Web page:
Destination Asia’s CEO and managing director, James Reed, pointed out that the company’s risk management manual spelled out a chain of command that enabled his Thailand office to evacuate VIP tour groups during last year’s airport closure.

“Top management was out of the country,” he explained. “But staff could still make decisions and get clients out on costly charter flights. They knew that they were next in line to take command.”

Travel companies like Destination Asia had to deal with evacuations during a bloody crackdown on Buddhist monks in Myanmar in 2007 and again in 2008 when a cyclone hit Yangon and the southern coast of Myanmar.

“Our office had to deal with clients stranded during earthquakes in China and then the closure of airports in Thailand followed.

“You cannot plan for every kind of crisis but you must have a basic system in place to manage the risk.”
Mr Reed claimed his company was the “first DMC in Thailand to have this kind of manual.”

“We tested the manual with a case study. It outlined a theoretical crisis — all directors are in Tokyo and there is an earthquake in Bangkok resulting in cracks to the runway at Suvarnabhumi Airport forcing a shut-down of all airline services.”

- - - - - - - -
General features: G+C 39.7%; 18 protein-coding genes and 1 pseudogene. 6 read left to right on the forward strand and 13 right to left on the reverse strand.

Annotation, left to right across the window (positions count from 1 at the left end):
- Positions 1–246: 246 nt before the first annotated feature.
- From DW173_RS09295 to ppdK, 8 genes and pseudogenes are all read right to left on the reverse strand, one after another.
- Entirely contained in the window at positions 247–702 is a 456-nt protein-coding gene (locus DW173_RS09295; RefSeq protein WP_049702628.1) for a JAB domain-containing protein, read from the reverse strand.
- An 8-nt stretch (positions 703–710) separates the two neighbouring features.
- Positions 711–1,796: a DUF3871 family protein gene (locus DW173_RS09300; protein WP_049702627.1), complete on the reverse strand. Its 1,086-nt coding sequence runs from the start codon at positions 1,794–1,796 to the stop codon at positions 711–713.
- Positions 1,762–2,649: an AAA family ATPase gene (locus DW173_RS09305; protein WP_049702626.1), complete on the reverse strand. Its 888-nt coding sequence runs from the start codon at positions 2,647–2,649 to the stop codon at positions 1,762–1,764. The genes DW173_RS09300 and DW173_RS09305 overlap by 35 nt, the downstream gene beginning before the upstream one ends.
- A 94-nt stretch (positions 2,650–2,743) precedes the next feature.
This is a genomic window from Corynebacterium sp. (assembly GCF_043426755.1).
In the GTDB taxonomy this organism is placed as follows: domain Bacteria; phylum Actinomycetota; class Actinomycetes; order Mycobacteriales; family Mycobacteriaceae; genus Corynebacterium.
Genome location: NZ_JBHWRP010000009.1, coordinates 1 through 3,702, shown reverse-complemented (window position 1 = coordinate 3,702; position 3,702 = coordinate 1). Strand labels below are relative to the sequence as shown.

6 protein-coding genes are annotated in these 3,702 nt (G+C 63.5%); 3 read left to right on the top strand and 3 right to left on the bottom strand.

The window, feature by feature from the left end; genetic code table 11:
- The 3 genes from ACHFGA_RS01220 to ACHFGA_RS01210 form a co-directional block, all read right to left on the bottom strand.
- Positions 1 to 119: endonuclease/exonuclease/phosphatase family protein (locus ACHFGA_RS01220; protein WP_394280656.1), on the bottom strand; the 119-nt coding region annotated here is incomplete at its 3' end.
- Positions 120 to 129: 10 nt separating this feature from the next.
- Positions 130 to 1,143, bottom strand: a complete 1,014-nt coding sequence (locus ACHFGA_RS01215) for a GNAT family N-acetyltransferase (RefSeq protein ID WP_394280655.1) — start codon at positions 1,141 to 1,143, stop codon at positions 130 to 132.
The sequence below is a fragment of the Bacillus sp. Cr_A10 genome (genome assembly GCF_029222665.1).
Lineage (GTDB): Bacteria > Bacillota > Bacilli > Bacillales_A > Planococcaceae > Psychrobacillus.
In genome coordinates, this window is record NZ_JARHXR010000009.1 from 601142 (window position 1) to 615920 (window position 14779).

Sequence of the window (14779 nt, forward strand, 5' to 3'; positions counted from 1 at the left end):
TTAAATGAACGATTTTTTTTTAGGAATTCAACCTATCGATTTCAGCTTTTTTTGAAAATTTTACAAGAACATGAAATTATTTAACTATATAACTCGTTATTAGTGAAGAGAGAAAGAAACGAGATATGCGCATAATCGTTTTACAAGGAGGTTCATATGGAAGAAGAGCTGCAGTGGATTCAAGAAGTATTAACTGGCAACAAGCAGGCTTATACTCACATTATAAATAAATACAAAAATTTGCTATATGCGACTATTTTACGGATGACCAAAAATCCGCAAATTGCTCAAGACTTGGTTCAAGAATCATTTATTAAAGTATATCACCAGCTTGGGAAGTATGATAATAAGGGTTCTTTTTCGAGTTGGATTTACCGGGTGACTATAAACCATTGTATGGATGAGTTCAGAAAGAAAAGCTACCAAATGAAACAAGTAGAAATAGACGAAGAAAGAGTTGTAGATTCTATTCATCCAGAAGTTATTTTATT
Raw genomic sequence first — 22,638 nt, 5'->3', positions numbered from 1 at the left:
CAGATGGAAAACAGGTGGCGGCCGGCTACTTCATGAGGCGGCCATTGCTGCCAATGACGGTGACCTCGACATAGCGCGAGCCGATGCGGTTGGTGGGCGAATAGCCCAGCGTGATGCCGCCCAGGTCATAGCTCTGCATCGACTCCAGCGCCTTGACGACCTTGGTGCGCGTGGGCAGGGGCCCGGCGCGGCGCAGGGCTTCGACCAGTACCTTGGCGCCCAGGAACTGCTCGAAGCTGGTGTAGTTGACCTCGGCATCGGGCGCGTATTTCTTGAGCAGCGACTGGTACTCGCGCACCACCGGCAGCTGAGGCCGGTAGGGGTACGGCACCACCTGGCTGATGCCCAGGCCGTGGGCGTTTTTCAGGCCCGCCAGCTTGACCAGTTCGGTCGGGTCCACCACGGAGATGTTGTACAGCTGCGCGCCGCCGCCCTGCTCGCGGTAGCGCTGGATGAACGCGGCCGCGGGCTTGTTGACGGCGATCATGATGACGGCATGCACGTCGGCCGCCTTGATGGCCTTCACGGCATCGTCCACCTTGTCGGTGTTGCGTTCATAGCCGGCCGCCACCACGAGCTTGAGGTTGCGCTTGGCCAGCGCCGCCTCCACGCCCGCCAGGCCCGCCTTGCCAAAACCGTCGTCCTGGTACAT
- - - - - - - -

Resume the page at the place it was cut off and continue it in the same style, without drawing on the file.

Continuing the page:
That hypothetical case study turned to be closer to the truth than anyone anticipated, but it did help Mr Reed’s company to make the right responses when a political protest closed Thailand’s main airports.

Top management was overseas as Bangkok’s airports closed, but responsibility slid smoothly down the command chain to the second level and manual instructions spelled out authorisation to allow executives to make decisions such as approving a US$50,000 payment to charter aircraft to evacuate an incentive group from Bangkok.

“That kind of delegation is important and the staff needed to be reassured and that they had support and authority to make those kind of decisions,” Mr Reed concluded.

In a fast throttle-to-the-floor presentation, Winning Edge’s Bert van Walbeck, drew on examples of how destinations successfully dealt with a crisis. He praised Bali and even London for a clever blackout of news and media clips in the first hour of the tragic bus bombing in order to sanitise the area of blood and guts.

He appeared to be advocating that destinations cover up blood shed and send in clean-up squads before allowing international media to turn on their cameras. Apparently, the Iran government used the same blackout tactic to blunt the impact of TV coverage of last week’s bloody political unrest.

Other recommendations to manage a crisis were:

Make friends with the media.

“Do we know people from BBC and CNN?” he asked. “Tell them to take off their bullet proof vests. It is not news, it’s a show. That is how they make money.”

Tell it all, tell it fast, and tell the truth.

ppoint members of the press as part of your crisis management team.

Don’t hide information on safety inside your website; put it on the front page.

Use social networks to present ideas or comments.